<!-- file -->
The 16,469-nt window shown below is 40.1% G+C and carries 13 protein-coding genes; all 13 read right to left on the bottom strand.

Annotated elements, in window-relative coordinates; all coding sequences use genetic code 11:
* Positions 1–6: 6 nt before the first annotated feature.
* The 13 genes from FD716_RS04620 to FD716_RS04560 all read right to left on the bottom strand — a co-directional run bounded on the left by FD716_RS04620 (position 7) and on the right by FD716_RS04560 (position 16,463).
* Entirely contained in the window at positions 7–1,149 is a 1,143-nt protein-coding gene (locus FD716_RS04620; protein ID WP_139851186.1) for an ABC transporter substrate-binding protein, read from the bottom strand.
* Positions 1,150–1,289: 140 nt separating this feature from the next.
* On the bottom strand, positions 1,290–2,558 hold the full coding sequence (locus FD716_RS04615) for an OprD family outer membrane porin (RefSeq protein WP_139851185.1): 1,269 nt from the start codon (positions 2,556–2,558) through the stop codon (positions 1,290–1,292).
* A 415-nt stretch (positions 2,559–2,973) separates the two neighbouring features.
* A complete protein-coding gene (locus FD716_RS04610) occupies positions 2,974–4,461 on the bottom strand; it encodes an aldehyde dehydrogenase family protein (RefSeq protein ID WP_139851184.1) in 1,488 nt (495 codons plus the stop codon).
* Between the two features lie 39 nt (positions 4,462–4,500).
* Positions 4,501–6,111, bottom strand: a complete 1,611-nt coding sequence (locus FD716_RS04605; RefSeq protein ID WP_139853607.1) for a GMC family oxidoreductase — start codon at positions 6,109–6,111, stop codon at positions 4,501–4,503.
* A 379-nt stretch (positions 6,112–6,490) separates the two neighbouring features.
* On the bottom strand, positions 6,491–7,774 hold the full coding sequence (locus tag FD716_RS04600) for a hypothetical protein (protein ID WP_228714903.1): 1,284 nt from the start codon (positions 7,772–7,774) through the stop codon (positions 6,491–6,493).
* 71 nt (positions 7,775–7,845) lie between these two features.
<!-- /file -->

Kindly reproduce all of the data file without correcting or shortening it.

The 16,469-nt window shown below is 40.1% G+C and carries 13 protein-coding genes; all 13 read right to left on the bottom strand.

Annotated elements, in window-relative coordinates; all coding sequences use genetic code 11:
* Positions 1–6: 6 nt before the first annotated feature.
* The 13 genes from FD716_RS04620 to FD716_RS04560 all read right to left on the bottom strand — a co-directional run bounded on the left by FD716_RS04620 (position 7) and on the right by FD716_RS04560 (position 16,463).
* Entirely contained in the window at positions 7–1,149 is a 1,143-nt protein-coding gene (locus FD716_RS04620; protein ID WP_139851186.1) for an ABC transporter substrate-binding protein, read from the bottom strand.
* Positions 1,150–1,289: 140 nt separating this feature from the next.
* On the bottom strand, positions 1,290–2,558 hold the full coding sequence (locus FD716_RS04615) for an OprD family outer membrane porin (RefSeq protein WP_139851185.1): 1,269 nt from the start codon (positions 2,556–2,558) through the stop codon (positions 1,290–1,292).
* A 415-nt stretch (positions 2,559–2,973) separates the two neighbouring features.
* A complete protein-coding gene (locus FD716_RS04610) occupies positions 2,974–4,461 on the bottom strand; it encodes an aldehyde dehydrogenase family protein (RefSeq protein ID WP_139851184.1) in 1,488 nt (495 codons plus the stop codon).
* Between the two features lie 39 nt (positions 4,462–4,500).
* Positions 4,501–6,111, bottom strand: a complete 1,611-nt coding sequence (locus FD716_RS04605; RefSeq protein ID WP_139853607.1) for a GMC family oxidoreductase — start codon at positions 6,109–6,111, stop codon at positions 4,501–4,503.
* A 379-nt stretch (positions 6,112–6,490) separates the two neighbouring features.
* On the bottom strand, positions 6,491–7,774 hold the full coding sequence (locus tag FD716_RS04600) for a hypothetical protein (protein ID WP_228714903.1): 1,284 nt from the start codon (positions 7,772–7,774) through the stop codon (positions 6,491–6,493).
* 71 nt (positions 7,775–7,845) lie between these two features.